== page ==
In middle school, I attended a private Catholic school in Manchester, New Hampshire. I had Mrs. Martineau as my 8th-grade social studies teacher. She challenged me and other students. She did not mess around. Most students either loved or hated her. I had her for homeroom and class. I knew Mrs. Martineau in 7th grade because I was part of the talent show team. Mrs. Martineau was in charge of coordinating the show. When I found out I had her for homeroom and for social studies, I was scared. The first day of class, I wanted her to know that I was a hard worker and that I respected her. I struggled at times in class but always put my best effort forward. I always participated to show her I knew the materials. Her quizzes and tests required a lot of memorization. For American history, dates and timelines were important. But memorization without contextualization was very difficult for me. When she assigned projects and essays, I made sure I submitted the work on time and covered all the requirements.

Deo at Saint Joseph Middle School

Deo at Saint Joseph Middle School

One time I was assigned a project on the Civil War and had to come to school wearing a costume of a doctor. So I used my mother’s sewing machine and fabrics and created a suit jacket made of corduroy materials. Then I learned everything I could about the character. I spent a lot of time researching the role of a doctor during the Civil War. This learning method worked effectively to demonstrate my knowledge. Mrs. Martineau was a confidence builder. I ended up getting a C for her class but I developed a great relationship with her. The experience taught me that, even if a teacher is hard and the class is rigorous, it’s important to build strong alliance with them to show you’re a harder worker and want to succeed in their class. I also learned the importance of showing respect. Respect was earned both ways. As a result of my efforts, Mrs. Martineau included me in many extracurricular activities.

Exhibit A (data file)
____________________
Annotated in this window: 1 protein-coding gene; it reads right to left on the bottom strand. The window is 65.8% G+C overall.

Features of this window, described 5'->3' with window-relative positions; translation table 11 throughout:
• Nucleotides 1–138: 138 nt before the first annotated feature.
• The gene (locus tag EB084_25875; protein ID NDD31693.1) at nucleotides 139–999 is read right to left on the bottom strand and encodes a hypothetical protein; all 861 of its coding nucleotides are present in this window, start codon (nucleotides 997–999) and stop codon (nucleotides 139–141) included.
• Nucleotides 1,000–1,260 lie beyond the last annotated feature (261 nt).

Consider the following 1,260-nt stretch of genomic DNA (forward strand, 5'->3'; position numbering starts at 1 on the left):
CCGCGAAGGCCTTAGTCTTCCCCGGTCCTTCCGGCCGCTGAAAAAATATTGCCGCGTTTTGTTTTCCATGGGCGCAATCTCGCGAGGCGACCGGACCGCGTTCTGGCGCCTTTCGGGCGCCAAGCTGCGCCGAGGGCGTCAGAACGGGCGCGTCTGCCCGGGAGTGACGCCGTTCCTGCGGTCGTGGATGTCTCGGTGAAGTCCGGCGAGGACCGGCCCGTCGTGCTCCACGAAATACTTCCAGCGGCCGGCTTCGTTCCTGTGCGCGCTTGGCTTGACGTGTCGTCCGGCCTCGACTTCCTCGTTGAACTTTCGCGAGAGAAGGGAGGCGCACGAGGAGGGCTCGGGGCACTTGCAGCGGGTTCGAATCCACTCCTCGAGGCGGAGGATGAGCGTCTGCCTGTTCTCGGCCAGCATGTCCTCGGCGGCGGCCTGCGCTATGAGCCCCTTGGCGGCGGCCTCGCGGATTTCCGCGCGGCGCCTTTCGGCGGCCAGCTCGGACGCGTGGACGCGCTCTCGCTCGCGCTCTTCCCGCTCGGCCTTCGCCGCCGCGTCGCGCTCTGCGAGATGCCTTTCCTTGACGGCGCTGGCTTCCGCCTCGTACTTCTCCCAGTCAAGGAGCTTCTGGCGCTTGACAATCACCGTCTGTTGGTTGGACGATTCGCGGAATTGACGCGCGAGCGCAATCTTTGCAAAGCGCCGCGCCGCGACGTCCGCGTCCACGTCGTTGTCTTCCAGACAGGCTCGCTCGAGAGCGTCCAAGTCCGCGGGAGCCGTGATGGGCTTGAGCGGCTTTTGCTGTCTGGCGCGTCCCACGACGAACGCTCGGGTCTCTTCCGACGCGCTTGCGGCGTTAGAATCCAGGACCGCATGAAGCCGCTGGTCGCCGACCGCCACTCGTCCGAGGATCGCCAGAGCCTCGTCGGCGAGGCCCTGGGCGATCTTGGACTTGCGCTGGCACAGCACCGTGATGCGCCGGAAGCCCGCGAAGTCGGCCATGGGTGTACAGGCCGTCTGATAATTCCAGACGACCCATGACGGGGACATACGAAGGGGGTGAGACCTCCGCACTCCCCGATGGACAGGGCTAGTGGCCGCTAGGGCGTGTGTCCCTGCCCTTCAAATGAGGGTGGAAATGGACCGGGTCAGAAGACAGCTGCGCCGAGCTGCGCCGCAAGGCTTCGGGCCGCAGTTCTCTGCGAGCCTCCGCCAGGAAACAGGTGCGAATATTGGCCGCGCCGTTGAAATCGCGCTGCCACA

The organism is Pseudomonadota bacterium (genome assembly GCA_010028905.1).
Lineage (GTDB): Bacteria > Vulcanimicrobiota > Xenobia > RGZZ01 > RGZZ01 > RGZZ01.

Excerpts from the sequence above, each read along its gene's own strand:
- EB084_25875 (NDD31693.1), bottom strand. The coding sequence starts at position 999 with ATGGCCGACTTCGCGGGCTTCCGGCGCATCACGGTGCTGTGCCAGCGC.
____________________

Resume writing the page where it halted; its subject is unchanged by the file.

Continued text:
Freshman year High School

In high school, social studies and history were my strong suits. I knew by my freshman year I was going to study political science in college. One of my best experiences in high school was being in Mrs. Monahan's social studies class my freshman year. I was initially placed in a level 2 social studies class. Within the first three weeks, she took me aside and asked me if I wanted to switch to move up to her level 3 class. I accepted the challenge and was very grateful for her encouragement. I excelled in the class and ended up averaging a B. I never had Mrs. Monahan for any other classes—she soon transferred to another school—but I maintained a great relationship with her during her time at my high school. Mrs. Monahan was a great motivator. Every time she saw me in the hallway she would call my name and sing the “Day-o! Day-o!” song.She always checked on me to see how things were going. Her challenging and encouraging me made me feel like I belonged. She, and other teachers whose teaching methods were similar, became my allies for success in high school. A sense of belonging is very important for students to feel welcomed and to be motivated to engage. I’m grateful for what Mrs. Monahan and some of my other teachers did for me during my freshman year.